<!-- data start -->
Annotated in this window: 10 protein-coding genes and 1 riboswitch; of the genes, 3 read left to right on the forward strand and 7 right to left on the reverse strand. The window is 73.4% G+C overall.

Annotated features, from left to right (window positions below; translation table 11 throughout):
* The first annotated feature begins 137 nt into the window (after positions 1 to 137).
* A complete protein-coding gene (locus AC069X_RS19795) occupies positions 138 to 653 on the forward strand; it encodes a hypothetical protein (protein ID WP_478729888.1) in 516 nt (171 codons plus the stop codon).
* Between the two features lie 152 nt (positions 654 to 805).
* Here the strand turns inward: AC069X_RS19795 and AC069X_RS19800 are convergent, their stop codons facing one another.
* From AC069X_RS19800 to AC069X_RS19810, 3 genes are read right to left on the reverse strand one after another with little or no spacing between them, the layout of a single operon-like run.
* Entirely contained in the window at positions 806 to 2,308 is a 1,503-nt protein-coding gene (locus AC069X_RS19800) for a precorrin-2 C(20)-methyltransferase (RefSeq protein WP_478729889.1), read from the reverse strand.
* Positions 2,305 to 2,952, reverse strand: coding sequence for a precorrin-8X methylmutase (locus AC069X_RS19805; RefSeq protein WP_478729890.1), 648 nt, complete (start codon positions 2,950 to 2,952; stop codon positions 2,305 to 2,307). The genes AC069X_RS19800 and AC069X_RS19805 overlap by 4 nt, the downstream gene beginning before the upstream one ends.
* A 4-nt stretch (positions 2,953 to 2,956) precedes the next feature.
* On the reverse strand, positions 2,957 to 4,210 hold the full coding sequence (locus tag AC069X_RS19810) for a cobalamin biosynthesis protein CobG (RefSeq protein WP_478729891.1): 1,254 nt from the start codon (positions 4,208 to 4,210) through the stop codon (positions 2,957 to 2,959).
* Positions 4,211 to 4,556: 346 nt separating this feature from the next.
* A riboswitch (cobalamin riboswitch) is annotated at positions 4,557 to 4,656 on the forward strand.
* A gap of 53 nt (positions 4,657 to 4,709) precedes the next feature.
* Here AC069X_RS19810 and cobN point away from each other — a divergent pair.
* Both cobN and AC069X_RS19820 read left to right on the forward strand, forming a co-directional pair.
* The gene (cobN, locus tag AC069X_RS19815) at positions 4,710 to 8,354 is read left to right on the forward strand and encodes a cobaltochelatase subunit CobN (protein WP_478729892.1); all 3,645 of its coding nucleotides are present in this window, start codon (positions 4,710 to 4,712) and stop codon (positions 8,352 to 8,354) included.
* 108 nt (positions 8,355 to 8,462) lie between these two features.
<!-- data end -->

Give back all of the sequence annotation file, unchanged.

Annotated in this window: 10 protein-coding genes and 1 riboswitch; of the genes, 3 read left to right on the forward strand and 7 right to left on the reverse strand. The window is 73.4% G+C overall.

Annotated features, from left to right (window positions below; translation table 11 throughout):
* The first annotated feature begins 137 nt into the window (after positions 1 to 137).
* A complete protein-coding gene (locus AC069X_RS19795) occupies positions 138 to 653 on the forward strand; it encodes a hypothetical protein (protein ID WP_478729888.1) in 516 nt (171 codons plus the stop codon).
* Between the two features lie 152 nt (positions 654 to 805).
* Here the strand turns inward: AC069X_RS19795 and AC069X_RS19800 are convergent, their stop codons facing one another.
* From AC069X_RS19800 to AC069X_RS19810, 3 genes are read right to left on the reverse strand one after another with little or no spacing between them, the layout of a single operon-like run.
* Entirely contained in the window at positions 806 to 2,308 is a 1,503-nt protein-coding gene (locus AC069X_RS19800) for a precorrin-2 C(20)-methyltransferase (RefSeq protein WP_478729889.1), read from the reverse strand.
* Positions 2,305 to 2,952, reverse strand: coding sequence for a precorrin-8X methylmutase (locus AC069X_RS19805; RefSeq protein WP_478729890.1), 648 nt, complete (start codon positions 2,950 to 2,952; stop codon positions 2,305 to 2,307). The genes AC069X_RS19800 and AC069X_RS19805 overlap by 4 nt, the downstream gene beginning before the upstream one ends.
* A 4-nt stretch (positions 2,953 to 2,956) precedes the next feature.
* On the reverse strand, positions 2,957 to 4,210 hold the full coding sequence (locus tag AC069X_RS19810) for a cobalamin biosynthesis protein CobG (RefSeq protein WP_478729891.1): 1,254 nt from the start codon (positions 4,208 to 4,210) through the stop codon (positions 2,957 to 2,959).
* Positions 4,211 to 4,556: 346 nt separating this feature from the next.
* A riboswitch (cobalamin riboswitch) is annotated at positions 4,557 to 4,656 on the forward strand.
* A gap of 53 nt (positions 4,657 to 4,709) precedes the next feature.
* Here AC069X_RS19810 and cobN point away from each other — a divergent pair.
* Both cobN and AC069X_RS19820 read left to right on the forward strand, forming a co-directional pair.
* The gene (cobN, locus tag AC069X_RS19815) at positions 4,710 to 8,354 is read left to right on the forward strand and encodes a cobaltochelatase subunit CobN (protein WP_478729892.1); all 3,645 of its coding nucleotides are present in this window, start codon (positions 4,710 to 4,712) and stop codon (positions 8,352 to 8,354) included.
* 108 nt (positions 8,355 to 8,462) lie between these two features.